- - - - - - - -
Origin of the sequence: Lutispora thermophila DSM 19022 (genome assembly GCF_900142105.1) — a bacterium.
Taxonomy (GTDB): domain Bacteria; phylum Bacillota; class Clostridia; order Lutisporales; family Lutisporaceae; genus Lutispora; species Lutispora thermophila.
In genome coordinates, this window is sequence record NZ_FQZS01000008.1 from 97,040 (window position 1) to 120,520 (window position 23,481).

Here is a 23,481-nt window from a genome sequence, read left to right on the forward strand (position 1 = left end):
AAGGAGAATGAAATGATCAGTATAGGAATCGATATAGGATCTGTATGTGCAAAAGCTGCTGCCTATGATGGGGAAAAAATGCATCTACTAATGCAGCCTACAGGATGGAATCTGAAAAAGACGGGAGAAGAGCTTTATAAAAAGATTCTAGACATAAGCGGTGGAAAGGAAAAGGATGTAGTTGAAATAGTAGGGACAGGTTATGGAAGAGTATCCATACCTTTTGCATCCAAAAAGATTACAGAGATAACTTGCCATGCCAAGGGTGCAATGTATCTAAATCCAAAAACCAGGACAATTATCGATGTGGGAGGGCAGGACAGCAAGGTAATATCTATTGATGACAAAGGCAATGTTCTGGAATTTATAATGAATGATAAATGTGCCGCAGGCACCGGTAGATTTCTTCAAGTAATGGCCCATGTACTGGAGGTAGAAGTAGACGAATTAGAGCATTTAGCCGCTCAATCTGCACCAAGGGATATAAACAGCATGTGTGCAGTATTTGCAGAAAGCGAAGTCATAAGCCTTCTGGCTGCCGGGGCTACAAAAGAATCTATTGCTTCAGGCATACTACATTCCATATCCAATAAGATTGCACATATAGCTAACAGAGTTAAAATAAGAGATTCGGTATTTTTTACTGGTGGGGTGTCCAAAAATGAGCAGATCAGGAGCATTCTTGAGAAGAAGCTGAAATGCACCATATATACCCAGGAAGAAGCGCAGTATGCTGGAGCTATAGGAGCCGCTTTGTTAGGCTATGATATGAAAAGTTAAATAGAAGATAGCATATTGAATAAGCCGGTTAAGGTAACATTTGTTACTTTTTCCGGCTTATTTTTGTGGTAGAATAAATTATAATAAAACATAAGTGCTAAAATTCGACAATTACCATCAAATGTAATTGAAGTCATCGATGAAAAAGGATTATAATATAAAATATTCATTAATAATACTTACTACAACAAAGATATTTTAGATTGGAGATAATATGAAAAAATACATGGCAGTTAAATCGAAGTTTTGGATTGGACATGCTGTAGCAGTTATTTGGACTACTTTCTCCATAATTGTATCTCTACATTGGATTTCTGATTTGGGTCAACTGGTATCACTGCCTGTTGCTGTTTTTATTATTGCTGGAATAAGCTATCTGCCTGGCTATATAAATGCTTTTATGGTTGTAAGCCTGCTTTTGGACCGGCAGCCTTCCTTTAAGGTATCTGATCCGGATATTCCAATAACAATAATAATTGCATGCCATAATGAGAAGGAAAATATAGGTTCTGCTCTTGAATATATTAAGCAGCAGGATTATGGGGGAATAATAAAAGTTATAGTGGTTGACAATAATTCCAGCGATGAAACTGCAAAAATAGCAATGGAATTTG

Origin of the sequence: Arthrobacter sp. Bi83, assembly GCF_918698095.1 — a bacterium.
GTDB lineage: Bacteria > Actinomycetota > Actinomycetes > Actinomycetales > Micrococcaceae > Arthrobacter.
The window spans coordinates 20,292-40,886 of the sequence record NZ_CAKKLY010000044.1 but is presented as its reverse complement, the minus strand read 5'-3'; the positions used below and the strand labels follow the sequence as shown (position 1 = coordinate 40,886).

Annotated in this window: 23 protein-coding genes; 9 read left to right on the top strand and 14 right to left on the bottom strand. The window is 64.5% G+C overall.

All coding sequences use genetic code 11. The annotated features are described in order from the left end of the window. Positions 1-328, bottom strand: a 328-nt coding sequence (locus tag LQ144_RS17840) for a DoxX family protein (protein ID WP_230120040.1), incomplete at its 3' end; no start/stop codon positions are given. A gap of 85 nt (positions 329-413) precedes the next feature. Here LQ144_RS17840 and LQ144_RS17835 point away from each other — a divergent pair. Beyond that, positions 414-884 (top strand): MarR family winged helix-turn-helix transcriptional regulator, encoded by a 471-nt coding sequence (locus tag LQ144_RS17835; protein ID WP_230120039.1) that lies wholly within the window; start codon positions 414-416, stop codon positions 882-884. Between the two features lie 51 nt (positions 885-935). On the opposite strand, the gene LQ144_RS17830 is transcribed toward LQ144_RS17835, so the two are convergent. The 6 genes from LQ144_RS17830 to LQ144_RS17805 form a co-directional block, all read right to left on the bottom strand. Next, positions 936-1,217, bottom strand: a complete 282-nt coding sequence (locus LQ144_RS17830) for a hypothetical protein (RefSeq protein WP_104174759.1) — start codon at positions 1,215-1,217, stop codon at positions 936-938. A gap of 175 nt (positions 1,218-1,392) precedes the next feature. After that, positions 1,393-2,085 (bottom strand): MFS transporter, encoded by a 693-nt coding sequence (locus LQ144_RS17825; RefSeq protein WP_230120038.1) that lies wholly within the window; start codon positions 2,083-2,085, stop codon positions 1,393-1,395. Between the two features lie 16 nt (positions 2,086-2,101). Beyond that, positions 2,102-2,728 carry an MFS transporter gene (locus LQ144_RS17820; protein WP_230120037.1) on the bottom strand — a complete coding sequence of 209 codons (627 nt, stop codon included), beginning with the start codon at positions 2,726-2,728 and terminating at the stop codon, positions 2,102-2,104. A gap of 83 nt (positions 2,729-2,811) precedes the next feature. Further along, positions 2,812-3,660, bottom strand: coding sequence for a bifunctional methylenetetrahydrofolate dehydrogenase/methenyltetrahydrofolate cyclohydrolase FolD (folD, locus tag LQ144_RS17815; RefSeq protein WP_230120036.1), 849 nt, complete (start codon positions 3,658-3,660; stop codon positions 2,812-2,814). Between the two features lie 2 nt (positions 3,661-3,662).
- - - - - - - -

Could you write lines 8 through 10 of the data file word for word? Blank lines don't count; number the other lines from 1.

The window spans coordinates 20,292-40,886 of the sequence record NZ_CAKKLY010000044.1 but is presented as its reverse complement, the minus strand read 5'-3'; the positions used below and the strand labels follow the sequence as shown (position 1 = coordinate 40,886).

Annotated in this window: 23 protein-coding genes; 9 read left to right on the top strand and 14 right to left on the bottom strand. The window is 64.5% G+C overall.

All coding sequences use genetic code 11. The annotated features are described in order from the left end of the window. Positions 1-328, bottom strand: a 328-nt coding sequence (locus tag LQ144_RS17840) for a DoxX family protein (protein ID WP_230120040.1), incomplete at its 3' end; no start/stop codon positions are given. A gap of 85 nt (positions 329-413) precedes the next feature. Here LQ144_RS17840 and LQ144_RS17835 point away from each other — a divergent pair. Beyond that, positions 414-884 (top strand): MarR family winged helix-turn-helix transcriptional regulator, encoded by a 471-nt coding sequence (locus tag LQ144_RS17835; protein ID WP_230120039.1) that lies wholly within the window; start codon positions 414-416, stop codon positions 882-884. Between the two features lie 51 nt (positions 885-935). On the opposite strand, the gene LQ144_RS17830 is transcribed toward LQ144_RS17835, so the two are convergent. The 6 genes from LQ144_RS17830 to LQ144_RS17805 form a co-directional block, all read right to left on the bottom strand. Next, positions 936-1,217, bottom strand: a complete 282-nt coding sequence (locus LQ144_RS17830) for a hypothetical protein (RefSeq protein WP_104174759.1) — start codon at positions 1,215-1,217, stop codon at positions 936-938. A gap of 175 nt (positions 1,218-1,392) precedes the next feature. After that, positions 1,393-2,085 (bottom strand): MFS transporter, encoded by a 693-nt coding sequence (locus LQ144_RS17825; RefSeq protein WP_230120038.1) that lies wholly within the window; start codon positions 2,083-2,085, stop codon positions 1,393-1,395. Between the two features lie 16 nt (positions 2,086-2,101). Beyond that, positions 2,102-2,728 carry an MFS transporter gene (locus LQ144_RS17820; protein WP_230120037.1) on the bottom strand — a complete coding sequence of 209 codons (627 nt, stop codon included), beginning with the start codon at positions 2,726-2,728 and terminating at the stop codon, positions 2,102-2,104. A gap of 83 nt (positions 2,729-2,811) precedes the next feature. Further along, positions 2,812-3,660, bottom strand: coding sequence for a bifunctional methylenetetrahydrofolate dehydrogenase/methenyltetrahydrofolate cyclohydrolase FolD (folD, locus tag LQ144_RS17815; RefSeq protein WP_230120036.1), 849 nt, complete (start codon positions 3,658-3,660; stop codon positions 2,812-2,814). Between the two features lie 2 nt (positions 3,661-3,662).